ota buildingIn addition, there is the local theatre company, Olympic Theatre Arts. The Olympic Theatre Arts Center was one of the draws for us moving here. Built-out in an old church, it is an impressive facility for a town the size of Sequim (6,000 in town—probably 26,000 with the surrounding area). Light booth. Sound booth. Shop for building sets. Dressing room and green room. A hall, called the Gathering Hall where certain performances can be held. The main theater seats 165.

And then there is the talent. Good actors. Good directors. And, as I am learning, incredible talent for set design, light design, and costume design—all dedicated to telling the story. I’m currently the production manager for Sherlock Holmes: the Final Adventure. The costume designer in one of the early meetings, said she planned on few costume changes because she didn’t want the costumes to be the story. She wanted the costumes to help tell the story.

I never knew.

Tom and I have jumped in and are knee deep in the company. Our proposal for staging a reading of Twelfth Night, on Twelfth Night, was received with enthusiasm. We held it in the Gathering Hall, which was transformed into a Shakespeare-era gathering hall thanks to the imagination of Rosie von Engel. She is also the set designer and dresser for Sherlock. As with the costume designer, she does her research and insists on details that ring true to the era.

These people care about the production and the audience—they know what it takes to make the audience suspend its disbelief.

Tom is in Sherlock. He plays Watson. He also is writing music for an aria that is part of the story and incidental music for certain scenes and scene transitions, and is creating sound effects using the inside of the piano. Oh, my!

OLYMPUS DIGITAL CAMERAI had the privilege of directing and acting in Love, Loss, and What I Wore (by Nora and Delia Ephron, based on the book by Ilene Beckerman) in March and will be directing The Good Doctor, set to open in September. The Good Doctor is one of Neil Simon’s lesser-known plays. The company had considered Barefoot in the Park, but had trouble finding someone to direct it. I considered it, but thought the play and its humor seemed dated in 2014. So I dug around and found The Good Doctor. I liked it because I think Simon went out of his comfort zone to write this play—a series of 11 sketches—nine based on Chekov short stories and two Simon originals. Simon drew on his experience writing for Your Show of Shows to create comic sketches that could have been on 19th century Russian television—had Chekov had Sid Caeser—and televeision—to write for.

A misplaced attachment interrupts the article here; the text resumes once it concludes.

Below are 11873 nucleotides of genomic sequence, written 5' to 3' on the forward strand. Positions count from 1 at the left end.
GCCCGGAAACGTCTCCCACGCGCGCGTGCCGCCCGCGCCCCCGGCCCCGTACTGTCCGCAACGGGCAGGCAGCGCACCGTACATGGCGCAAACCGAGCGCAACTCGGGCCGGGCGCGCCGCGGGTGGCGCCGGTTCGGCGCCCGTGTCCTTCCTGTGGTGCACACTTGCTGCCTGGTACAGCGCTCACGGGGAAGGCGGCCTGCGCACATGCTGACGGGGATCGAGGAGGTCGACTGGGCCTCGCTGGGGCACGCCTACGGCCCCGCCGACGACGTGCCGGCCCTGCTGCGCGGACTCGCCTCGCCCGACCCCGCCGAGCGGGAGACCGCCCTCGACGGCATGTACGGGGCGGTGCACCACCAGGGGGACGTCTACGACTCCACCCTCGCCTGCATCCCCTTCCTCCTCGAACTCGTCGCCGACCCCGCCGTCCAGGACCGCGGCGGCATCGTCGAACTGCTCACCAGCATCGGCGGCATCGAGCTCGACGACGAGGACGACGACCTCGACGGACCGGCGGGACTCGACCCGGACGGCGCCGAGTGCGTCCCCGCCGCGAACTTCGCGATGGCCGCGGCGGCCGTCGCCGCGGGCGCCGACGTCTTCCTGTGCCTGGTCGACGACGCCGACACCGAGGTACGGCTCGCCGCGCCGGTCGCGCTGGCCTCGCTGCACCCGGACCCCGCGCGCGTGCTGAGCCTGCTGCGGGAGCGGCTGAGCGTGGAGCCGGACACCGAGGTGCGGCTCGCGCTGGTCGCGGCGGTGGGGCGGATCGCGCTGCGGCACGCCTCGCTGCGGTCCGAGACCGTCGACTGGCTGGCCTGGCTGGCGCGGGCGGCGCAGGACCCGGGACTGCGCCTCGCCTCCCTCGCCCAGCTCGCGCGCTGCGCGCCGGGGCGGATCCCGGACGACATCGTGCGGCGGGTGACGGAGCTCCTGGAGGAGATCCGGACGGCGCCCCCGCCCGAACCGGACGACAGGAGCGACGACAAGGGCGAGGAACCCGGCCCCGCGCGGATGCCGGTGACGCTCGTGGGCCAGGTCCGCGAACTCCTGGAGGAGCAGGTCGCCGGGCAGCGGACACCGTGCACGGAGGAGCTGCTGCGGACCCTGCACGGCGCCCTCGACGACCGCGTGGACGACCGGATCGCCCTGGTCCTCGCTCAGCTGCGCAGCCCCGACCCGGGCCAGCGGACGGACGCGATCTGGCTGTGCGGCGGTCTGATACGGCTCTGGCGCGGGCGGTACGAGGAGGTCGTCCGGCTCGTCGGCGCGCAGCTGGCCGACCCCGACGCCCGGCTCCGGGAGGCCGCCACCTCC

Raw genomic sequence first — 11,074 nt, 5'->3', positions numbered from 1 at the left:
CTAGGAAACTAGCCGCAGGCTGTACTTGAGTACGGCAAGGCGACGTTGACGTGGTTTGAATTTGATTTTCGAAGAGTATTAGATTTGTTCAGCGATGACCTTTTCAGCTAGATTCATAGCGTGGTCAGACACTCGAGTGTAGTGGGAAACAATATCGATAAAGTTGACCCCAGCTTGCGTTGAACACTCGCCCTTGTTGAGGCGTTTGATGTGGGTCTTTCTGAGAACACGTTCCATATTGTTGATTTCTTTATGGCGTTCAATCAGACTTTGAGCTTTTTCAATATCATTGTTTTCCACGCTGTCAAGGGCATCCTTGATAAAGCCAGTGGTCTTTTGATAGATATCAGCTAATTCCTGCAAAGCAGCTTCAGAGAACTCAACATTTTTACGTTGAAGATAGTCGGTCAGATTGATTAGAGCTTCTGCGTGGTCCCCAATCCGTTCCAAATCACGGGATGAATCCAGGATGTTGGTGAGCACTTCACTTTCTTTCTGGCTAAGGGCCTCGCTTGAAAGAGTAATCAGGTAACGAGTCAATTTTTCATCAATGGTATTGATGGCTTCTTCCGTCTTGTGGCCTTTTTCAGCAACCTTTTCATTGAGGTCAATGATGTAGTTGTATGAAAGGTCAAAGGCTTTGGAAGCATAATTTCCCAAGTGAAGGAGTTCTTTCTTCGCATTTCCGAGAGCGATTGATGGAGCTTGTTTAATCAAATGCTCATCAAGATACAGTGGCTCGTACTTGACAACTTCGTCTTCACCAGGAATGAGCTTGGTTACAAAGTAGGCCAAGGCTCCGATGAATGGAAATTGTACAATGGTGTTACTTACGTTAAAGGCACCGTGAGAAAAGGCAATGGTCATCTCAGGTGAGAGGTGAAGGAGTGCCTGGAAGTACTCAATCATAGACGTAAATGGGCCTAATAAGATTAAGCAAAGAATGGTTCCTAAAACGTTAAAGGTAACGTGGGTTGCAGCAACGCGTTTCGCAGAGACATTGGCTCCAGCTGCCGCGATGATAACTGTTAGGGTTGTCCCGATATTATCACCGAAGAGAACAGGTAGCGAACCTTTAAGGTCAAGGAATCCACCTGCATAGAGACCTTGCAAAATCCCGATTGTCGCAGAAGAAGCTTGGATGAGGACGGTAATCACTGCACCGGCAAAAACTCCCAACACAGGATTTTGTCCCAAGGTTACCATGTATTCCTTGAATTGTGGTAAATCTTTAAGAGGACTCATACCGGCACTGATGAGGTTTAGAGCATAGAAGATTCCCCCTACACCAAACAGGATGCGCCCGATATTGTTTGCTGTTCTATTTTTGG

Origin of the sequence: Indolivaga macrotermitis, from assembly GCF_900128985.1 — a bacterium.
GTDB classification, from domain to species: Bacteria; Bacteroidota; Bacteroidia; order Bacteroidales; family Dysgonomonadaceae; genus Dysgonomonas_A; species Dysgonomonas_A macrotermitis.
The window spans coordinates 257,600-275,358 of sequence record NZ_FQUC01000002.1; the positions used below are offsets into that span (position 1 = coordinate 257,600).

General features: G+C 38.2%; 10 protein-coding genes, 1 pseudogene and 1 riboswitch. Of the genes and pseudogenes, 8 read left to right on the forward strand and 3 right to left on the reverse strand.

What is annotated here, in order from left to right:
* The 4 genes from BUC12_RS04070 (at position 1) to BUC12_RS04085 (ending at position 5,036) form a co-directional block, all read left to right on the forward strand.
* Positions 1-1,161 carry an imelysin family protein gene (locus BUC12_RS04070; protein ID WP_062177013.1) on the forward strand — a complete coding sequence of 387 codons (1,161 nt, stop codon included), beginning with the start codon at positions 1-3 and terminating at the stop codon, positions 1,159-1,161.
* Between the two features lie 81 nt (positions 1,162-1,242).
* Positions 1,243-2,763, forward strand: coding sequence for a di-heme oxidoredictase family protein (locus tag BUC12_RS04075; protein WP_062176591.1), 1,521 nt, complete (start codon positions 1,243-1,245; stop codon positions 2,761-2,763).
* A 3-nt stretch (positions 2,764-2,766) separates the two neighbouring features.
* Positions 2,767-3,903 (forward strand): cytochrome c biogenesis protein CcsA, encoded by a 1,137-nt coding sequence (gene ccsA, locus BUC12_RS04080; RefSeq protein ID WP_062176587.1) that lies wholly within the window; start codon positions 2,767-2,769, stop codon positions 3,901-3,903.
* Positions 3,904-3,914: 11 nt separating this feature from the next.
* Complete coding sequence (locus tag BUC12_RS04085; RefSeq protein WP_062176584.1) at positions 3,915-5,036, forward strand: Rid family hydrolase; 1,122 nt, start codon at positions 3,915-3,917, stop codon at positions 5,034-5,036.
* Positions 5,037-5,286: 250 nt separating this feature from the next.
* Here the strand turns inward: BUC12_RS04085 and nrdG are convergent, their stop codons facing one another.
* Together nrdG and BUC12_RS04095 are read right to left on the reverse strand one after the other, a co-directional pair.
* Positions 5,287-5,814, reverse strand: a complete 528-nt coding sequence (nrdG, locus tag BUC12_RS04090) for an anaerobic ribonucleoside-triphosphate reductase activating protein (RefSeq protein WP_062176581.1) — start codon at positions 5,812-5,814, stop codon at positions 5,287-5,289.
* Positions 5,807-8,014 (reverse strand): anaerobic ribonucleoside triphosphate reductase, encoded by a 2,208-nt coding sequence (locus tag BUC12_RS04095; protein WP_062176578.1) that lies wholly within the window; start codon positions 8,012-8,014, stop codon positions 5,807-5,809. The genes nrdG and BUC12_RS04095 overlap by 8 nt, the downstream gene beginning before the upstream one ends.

If that makes sense.

We also were able to get a series started called “An Unusual Evening in Sequim.” We stole the title from our early mentors, Cask and Mask. Well, they just called it an Unusual Evening—we added the Sequim part.

Our first one was a celebration of Shakespeare’s birthday. Local actors selected their favorite passages from Shakespeare to read to the audience and tell them why Shakespeare was so important to them. We did a rap version of “You Say It’s Your Birthday” spoken like Shakespeare, “Thou sayest’s thy birthday . . .” and served cake.

The audience has grown for each evening. At the May event, Local writers read stories about Sequim and the peninsula to help celebrate the Irrigation Festival. We started the evening with an interview with Joe Borden, who has worked on the festival for 19 years. Why do we have an irrigation festival? Because there would be no Sequim if “Crazy” Callen and his partners hadn’t figured out how to make water run uphill, Borden told us. It was a parched prairie before the irrigation ditches.

camiOur June event was something I had wanted to do for years. Tom has written music inspired by my writing and I have written pieces inspired by his music. My favorite “collaboration” was around Tom’s Music Box Rag. I wrote a poem titled “Tending the Garden of Shared Memories,” that reflects on a music box that might or might not have ever been, given to a little girl by her father. I always wanted to perform the piece with Tom and a ballerina to be the music box ballerina. So that’s what we did, with a very talented 15-year old ballerina, Cami Ortloff, dancing to my words and then Tom’s music. The dance was choreographed by Laurel Herrara, just one more example of talent that makes up our community.

Next up is a radio play!

I remember one evening watching the sunset right after we moved here, breathing deeply and thinking, “There’s something about the air here. It promises possibilities.”

And so it does.

It was a bit scary to make this move. Tom and I had been active in theatre in Livermore, when we were teenagers and then again when we returned in 2001. I had built a literary community and Tom had composed pieces for the orchestra and a chamber symphony. It was very moving to receive the bottle of wine with “Music and Words moving north,” printed on it to mark the occasion of our leaving the community.